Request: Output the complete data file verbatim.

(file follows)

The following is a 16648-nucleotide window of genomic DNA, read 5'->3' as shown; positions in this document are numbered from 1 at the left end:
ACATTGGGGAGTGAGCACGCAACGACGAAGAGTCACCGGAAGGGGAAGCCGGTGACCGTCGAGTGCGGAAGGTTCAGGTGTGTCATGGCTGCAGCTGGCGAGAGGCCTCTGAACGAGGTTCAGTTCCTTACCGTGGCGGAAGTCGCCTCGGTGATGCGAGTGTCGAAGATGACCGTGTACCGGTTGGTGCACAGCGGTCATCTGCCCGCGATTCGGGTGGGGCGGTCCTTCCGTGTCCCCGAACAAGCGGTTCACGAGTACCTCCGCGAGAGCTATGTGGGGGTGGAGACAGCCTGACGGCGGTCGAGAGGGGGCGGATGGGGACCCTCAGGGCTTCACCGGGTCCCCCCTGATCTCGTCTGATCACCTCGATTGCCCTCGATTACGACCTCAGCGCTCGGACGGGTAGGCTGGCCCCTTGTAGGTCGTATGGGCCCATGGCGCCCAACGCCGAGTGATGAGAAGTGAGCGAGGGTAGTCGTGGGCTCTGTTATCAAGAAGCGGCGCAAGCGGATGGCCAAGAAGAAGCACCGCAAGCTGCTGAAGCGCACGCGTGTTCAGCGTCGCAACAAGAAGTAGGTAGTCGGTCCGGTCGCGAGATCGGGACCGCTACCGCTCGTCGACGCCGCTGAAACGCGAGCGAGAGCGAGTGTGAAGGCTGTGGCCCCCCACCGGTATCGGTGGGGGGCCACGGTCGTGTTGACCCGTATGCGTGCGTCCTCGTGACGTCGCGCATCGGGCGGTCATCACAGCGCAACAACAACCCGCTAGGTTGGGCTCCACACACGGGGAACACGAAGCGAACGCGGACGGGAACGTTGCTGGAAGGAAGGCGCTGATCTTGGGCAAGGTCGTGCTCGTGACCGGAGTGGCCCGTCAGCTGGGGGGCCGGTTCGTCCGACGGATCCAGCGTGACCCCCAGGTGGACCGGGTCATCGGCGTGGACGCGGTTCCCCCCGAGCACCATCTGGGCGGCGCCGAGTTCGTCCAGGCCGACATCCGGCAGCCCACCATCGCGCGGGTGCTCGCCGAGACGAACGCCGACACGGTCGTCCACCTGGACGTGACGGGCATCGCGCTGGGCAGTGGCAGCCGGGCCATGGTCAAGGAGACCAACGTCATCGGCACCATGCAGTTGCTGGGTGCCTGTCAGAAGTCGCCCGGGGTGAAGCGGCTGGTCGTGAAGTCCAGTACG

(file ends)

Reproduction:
The following is a 16648-nucleotide window of genomic DNA, read 5'->3' as shown; positions in this document are numbered from 1 at the left end:
ACATTGGGGAGTGAGCACGCAACGACGAAGAGTCACCGGAAGGGGAAGCCGGTGACCGTCGAGTGCGGAAGGTTCAGGTGTGTCATGGCTGCAGCTGGCGAGAGGCCTCTGAACGAGGTTCAGTTCCTTACCGTGGCGGAAGTCGCCTCGGTGATGCGAGTGTCGAAGATGACCGTGTACCGGTTGGTGCACAGCGGTCATCTGCCCGCGATTCGGGTGGGGCGGTCCTTCCGTGTCCCCGAACAAGCGGTTCACGAGTACCTCCGCGAGAGCTATGTGGGGGTGGAGACAGCCTGACGGCGGTCGAGAGGGGGCGGATGGGGACCCTCAGGGCTTCACCGGGTCCCCCCTGATCTCGTCTGATCACCTCGATTGCCCTCGATTACGACCTCAGCGCTCGGACGGGTAGGCTGGCCCCTTGTAGGTCGTATGGGCCCATGGCGCCCAACGCCGAGTGATGAGAAGTGAGCGAGGGTAGTCGTGGGCTCTGTTATCAAGAAGCGGCGCAAGCGGATGGCCAAGAAGAAGCACCGCAAGCTGCTGAAGCGCACGCGTGTTCAGCGTCGCAACAAGAAGTAGGTAGTCGGTCCGGTCGCGAGATCGGGACCGCTACCGCTCGTCGACGCCGCTGAAACGCGAGCGAGAGCGAGTGTGAAGGCTGTGGCCCCCCACCGGTATCGGTGGGGGGCCACGGTCGTGTTGACCCGTATGCGTGCGTCCTCGTGACGTCGCGCATCGGGCGGTCATCACAGCGCAACAACAACCCGCTAGGTTGGGCTCCACACACGGGGAACACGAAGCGAACGCGGACGGGAACGTTGCTGGAAGGAAGGCGCTGATCTTGGGCAAGGTCGTGCTCGTGACCGGAGTGGCCCGTCAGCTGGGGGGCCGGTTCGTCCGACGGATCCAGCGTGACCCCCAGGTGGACCGGGTCATCGGCGTGGACGCGGTTCCCCCCGAGCACCATCTGGGCGGCGCCGAGTTCGTCCAGGCCGACATCCGGCAGCCCACCATCGCGCGGGTGCTCGCCGAGACGAACGCCGACACGGTCGTCCACCTGGACGTGACGGGCATCGCGCTGGGCAGTGGCAGCCGGGCCATGGTCAAGGAGACCAACGTCATCGGCACCATGCAGTTGCTGGGTGCCTGTCAGAAGTCGCCCGGGGTGAAGCGGCTGGTCGTGAAGTCCAGTACG